For his grandiose film about the worldwide refugee crisis, Human Flow, one of director/artist Ai Weiwei’s most lasting images is an overhead shot of thousands of discarded lifejackets. Preceding this moment, Weiwei has shown hundreds of immigrants trying to come to a new land by boat, and shown the potential loss that can occur from such daring. These lifejackets could’ve been thrown aside by people safely arriving after a daunting journey, or they could’ve washed ashore from those who didn’t survive. For Weiwei, it’s not the individual stories that each person who donned one of these vests has to tell that interests him: it’s the sheer scope. As powerful as the imagery Weiwei captures might be and how overwhelming the global issue of refugees is, it’s that lack of individuality and Weiwei’s macro viewpoint that makes Human Flow difficult to absorb.
With Human Flow, Weiwei travels to over twenty countries in an attempt to show just the sheer scope of the world’s refugees, with more than 65 million people displaced throughout the world. Weiwei never stays in one country for too long, avoids narration, and his interview subjects are given one scene before they’re never seen again. Because of this, Weiwei is far more interested in the visual interpretations of his idea, rather than preaching the problems of closed borders and the lost trying to find a home.
Through the occasional interview, Weiwei presents the idea that supplanting so many people causes a lack of individuality. The number of people is so great and without jobs, money or proper schooling, these people almost don’t exist. Yet despite the intentions of Weiwei to shine a light on these people, his approach to this issue only reinforces the uniformity of these large groups.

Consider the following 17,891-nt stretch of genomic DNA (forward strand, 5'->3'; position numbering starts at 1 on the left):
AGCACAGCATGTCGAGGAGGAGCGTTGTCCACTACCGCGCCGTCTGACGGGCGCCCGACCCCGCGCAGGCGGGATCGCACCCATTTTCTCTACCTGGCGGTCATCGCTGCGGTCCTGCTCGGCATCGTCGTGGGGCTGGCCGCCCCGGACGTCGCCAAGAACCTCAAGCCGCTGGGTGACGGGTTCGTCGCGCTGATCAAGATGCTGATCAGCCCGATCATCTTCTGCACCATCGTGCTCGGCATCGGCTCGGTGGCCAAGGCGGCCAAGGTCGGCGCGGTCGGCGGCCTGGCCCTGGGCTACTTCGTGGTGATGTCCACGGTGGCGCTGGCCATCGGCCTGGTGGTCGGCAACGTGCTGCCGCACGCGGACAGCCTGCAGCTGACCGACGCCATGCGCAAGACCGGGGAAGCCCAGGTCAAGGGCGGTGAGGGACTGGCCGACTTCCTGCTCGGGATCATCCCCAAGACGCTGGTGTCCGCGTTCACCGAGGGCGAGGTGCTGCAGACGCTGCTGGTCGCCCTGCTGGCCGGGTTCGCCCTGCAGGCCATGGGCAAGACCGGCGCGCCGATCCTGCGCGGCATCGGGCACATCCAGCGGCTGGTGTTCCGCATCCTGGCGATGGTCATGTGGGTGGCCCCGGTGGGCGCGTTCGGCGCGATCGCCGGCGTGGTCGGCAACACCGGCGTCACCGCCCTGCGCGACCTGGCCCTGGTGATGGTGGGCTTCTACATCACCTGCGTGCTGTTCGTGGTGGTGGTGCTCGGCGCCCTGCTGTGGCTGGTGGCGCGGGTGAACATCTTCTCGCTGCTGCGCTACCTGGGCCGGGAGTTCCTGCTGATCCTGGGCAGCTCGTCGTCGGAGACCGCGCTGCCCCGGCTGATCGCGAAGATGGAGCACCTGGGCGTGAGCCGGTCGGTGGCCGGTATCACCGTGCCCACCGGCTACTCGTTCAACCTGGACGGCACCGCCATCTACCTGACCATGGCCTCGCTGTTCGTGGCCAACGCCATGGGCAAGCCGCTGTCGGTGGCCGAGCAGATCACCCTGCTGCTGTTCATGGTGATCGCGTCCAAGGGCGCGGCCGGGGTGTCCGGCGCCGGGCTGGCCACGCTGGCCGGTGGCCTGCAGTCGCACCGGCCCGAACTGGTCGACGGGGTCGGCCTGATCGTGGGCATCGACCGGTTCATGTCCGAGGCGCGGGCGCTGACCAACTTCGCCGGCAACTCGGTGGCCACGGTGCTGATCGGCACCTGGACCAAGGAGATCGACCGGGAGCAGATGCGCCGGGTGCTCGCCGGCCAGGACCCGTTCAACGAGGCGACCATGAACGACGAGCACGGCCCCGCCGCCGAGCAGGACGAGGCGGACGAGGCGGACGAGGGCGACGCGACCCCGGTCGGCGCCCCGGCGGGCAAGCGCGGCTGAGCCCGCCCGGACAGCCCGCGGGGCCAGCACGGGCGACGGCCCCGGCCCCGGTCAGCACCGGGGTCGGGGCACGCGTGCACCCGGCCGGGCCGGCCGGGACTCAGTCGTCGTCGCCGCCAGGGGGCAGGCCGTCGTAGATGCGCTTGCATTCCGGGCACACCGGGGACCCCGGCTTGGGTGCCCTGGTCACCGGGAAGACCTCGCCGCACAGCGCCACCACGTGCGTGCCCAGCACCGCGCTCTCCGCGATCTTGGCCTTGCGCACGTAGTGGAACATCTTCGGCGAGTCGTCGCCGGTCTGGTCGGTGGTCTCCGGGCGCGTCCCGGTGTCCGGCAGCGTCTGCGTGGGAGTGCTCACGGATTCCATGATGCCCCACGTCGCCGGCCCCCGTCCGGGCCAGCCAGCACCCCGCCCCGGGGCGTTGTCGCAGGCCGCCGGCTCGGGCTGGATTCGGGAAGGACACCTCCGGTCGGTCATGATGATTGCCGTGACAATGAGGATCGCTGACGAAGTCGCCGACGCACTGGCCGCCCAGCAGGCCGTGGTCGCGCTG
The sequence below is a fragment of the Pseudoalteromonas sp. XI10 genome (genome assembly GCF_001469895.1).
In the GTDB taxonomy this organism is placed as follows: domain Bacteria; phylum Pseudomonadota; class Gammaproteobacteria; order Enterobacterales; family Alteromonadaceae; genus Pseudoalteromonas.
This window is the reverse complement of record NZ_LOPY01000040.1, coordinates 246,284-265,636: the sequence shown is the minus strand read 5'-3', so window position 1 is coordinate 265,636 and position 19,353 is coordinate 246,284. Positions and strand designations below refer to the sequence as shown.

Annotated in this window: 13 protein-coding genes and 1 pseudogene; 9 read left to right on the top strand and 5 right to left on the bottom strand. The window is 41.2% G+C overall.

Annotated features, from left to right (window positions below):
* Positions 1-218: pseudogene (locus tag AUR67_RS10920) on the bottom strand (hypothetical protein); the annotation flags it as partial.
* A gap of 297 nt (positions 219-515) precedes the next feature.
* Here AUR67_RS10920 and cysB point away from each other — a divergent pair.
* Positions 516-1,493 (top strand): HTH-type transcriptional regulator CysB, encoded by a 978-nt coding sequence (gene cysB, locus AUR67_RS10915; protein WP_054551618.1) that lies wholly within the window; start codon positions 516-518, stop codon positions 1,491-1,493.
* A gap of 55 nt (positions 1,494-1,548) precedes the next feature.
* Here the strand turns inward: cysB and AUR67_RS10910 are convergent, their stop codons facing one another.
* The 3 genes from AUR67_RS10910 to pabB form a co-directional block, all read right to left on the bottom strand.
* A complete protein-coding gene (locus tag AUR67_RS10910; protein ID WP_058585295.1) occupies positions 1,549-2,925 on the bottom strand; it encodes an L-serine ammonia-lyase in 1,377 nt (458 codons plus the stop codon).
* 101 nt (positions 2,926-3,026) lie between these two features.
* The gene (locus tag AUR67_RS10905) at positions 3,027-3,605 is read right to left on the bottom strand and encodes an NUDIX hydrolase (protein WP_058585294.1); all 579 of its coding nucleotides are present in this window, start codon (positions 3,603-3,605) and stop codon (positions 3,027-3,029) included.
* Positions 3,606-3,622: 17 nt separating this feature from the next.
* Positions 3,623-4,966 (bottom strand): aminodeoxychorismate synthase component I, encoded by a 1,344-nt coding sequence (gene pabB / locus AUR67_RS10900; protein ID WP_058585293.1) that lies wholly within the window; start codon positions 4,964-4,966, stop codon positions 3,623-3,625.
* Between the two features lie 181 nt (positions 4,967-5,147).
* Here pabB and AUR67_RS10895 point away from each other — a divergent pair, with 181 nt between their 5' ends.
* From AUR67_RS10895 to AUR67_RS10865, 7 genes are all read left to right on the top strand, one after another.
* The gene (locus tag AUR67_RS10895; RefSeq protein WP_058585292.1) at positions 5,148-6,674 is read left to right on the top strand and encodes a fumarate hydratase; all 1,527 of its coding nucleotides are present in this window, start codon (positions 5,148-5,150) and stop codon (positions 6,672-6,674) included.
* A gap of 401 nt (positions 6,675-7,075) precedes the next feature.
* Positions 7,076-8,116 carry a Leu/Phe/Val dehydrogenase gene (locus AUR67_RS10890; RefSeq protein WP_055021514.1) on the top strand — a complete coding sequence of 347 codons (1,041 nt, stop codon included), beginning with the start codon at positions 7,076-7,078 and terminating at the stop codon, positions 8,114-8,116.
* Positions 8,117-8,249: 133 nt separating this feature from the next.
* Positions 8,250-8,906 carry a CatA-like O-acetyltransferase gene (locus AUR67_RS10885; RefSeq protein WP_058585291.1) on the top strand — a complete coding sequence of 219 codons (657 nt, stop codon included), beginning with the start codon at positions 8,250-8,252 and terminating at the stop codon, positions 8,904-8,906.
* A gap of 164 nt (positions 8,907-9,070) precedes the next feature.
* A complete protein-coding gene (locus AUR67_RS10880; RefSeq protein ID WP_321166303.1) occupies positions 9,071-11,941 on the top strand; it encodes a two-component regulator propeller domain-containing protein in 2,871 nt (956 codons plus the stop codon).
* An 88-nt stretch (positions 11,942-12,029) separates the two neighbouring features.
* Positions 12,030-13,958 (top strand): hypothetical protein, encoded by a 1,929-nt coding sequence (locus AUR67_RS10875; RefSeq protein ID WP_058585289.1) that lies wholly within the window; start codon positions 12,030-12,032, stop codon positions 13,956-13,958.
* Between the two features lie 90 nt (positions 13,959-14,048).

Weiwei will often approach a new area by showing the various refugee camps that have sprung up around it. These vary from popup tents dangerously close to trains, to more permanent living areas where people have lived in for decades. When Weiwei goes within these area, he showcases the relatable aspect of his mission. Surprisingly, some of the most humanizing moments of Human Flow come from large groups of people just sitting around, staring at their phones.
Weiwei’s approach to the refugee crisis over Human Flow’s two-and-a-half hour runtime is simply that this issue affects almost every country, each with the same problems of closed borders and too few resources. But by jumping quickly from one camp and country to another, the lack of humanity that should be inherent in the immigrant story washes away into a blur of globe-trotting and news chyrons presenting the area’s crisis in bite-sized chunks.
In one scene on the U.S.-Mexico border, Human Flow presents its thesis and its own problems deftly. Weiwei is stopped by border patrol, who state that he cannot just walk across the invisible line splitting the two countries, marked only by a wooden plank. Sure, he can, but the government won’t allow it. When asked how long Weiwei will be filming on the border, he states “maybe 30-40 minutes.” The problems on the border are obvious and easy to fix, and there’s just too much to cover to spend an abundance of time in any one place. By avoiding the individual struggle and focusing on the wider repercussions, Weiwei turns his good-natured objective into an issue of numbers and grand scale, rather than a matter that moves the heart.